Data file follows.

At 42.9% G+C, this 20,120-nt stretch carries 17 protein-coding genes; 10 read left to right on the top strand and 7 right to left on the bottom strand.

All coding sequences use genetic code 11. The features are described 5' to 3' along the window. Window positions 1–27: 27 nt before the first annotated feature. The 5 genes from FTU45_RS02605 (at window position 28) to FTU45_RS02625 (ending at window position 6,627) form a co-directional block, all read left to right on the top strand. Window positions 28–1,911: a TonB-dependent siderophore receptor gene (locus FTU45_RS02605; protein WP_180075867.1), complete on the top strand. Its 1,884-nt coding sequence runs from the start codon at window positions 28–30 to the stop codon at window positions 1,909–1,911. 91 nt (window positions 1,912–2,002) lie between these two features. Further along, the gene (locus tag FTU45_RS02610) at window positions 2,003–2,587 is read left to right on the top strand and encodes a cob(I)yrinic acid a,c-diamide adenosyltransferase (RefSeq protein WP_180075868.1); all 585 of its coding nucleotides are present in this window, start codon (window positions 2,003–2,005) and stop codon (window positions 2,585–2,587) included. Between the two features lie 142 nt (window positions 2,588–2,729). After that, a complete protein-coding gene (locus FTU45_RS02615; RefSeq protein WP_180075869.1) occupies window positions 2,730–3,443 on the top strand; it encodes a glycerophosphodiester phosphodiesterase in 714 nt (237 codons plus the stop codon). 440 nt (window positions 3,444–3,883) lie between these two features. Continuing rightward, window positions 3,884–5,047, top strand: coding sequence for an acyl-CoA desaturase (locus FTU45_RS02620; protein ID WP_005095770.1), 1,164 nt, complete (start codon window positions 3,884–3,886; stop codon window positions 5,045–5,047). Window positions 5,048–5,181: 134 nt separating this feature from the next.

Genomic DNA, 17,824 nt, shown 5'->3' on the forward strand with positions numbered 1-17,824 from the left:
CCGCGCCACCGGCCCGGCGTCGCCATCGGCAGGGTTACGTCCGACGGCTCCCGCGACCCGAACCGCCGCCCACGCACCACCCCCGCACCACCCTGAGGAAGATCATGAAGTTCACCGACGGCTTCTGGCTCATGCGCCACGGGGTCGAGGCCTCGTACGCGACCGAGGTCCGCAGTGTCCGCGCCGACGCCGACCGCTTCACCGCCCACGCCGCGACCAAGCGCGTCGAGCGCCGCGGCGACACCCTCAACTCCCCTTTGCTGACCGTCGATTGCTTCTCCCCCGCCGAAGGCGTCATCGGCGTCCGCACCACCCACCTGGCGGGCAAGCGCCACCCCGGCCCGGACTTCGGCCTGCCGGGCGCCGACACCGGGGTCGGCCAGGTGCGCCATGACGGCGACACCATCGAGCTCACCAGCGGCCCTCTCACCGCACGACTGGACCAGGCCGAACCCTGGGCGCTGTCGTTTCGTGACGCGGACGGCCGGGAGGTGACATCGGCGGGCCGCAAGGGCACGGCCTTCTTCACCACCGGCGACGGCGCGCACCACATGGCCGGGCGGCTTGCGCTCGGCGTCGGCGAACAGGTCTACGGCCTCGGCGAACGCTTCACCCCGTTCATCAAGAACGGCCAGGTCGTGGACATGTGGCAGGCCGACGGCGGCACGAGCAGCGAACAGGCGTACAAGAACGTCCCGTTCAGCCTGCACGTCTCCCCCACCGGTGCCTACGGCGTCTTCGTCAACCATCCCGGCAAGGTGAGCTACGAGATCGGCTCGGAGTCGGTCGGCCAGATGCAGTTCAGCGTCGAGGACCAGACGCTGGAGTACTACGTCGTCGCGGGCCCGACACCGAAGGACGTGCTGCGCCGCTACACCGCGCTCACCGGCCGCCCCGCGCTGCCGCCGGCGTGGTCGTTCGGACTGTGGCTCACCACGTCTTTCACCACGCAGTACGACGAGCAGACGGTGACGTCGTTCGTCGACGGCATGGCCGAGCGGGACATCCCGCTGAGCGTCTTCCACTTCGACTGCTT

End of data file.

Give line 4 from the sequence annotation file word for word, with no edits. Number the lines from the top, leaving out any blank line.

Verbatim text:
CCGCGCCACCGGCCCGGCGTCGCCATCGGCAGGGTTACGTCCGACGGCTCCCGCGACCCGAACCGCCGCCCACGCACCACCCCCGCACCACCCTGAGGAAGATCATGAAGTTCACCGACGGCTTCTGGCTCATGCGCCACGGGGTCGAGGCCTCGTACGCGACCGAGGTCCGCAGTGTCCGCGCCGACGCCGACCGCTTCACCGCCCACGCCGCGACCAAGCGCGTCGAGCGCCGCGGCGACACCCTCAACTCCCCTTTGCTGACCGTCGATTGCTTCTCCCCCGCCGAAGGCGTCATCGGCGTCCGCACCACCCACCTGGCGGGCAAGCGCCACCCCGGCCCGGACTTCGGCCTGCCGGGCGCCGACACCGGGGTCGGCCAGGTGCGCCATGACGGCGACACCATCGAGCTCACCAGCGGCCCTCTCACCGCACGACTGGACCAGGCCGAACCCTGGGCGCTGTCGTTTCGTGACGCGGACGGCCGGGAGGTGACATCGGCGGGCCGCAAGGGCACGGCCTTCTTCACCACCGGCGACGGCGCGCACCACATGGCCGGGCGGCTTGCGCTCGGCGTCGGCGAACAGGTCTACGGCCTCGGCGAACGCTTCACCCCGTTCATCAAGAACGGCCAGGTCGTGGACATGTGGCAGGCCGACGGCGGCACGAGCAGCGAACAGGCGTACAAGAACGTCCCGTTCAGCCTGCACGTCTCCCCCACCGGTGCCTACGGCGTCTTCGTCAACCATCCCGGCAAGGTGAGCTACGAGATCGGCTCGGAGTCGGTCGGCCAGATGCAGTTCAGCGTCGAGGACCAGACGCTGGAGTACTACGTCGTCGCGGGCCCGACACCGAAGGACGTGCTGCGCCGCTACACCGCGCTCACCGGCCGCCCCGCGCTGCCGCCGGCGTGGTCGTTCGGACTGTGGCTCACCACGTCTTTCACCACGCAGTACGACGAGCAGACGGTGACGTCGTTCGTCGACGGCATGGCCGAGCGGGACATCCCGCTGAGCGTCTTCCACTTCGACTGCTT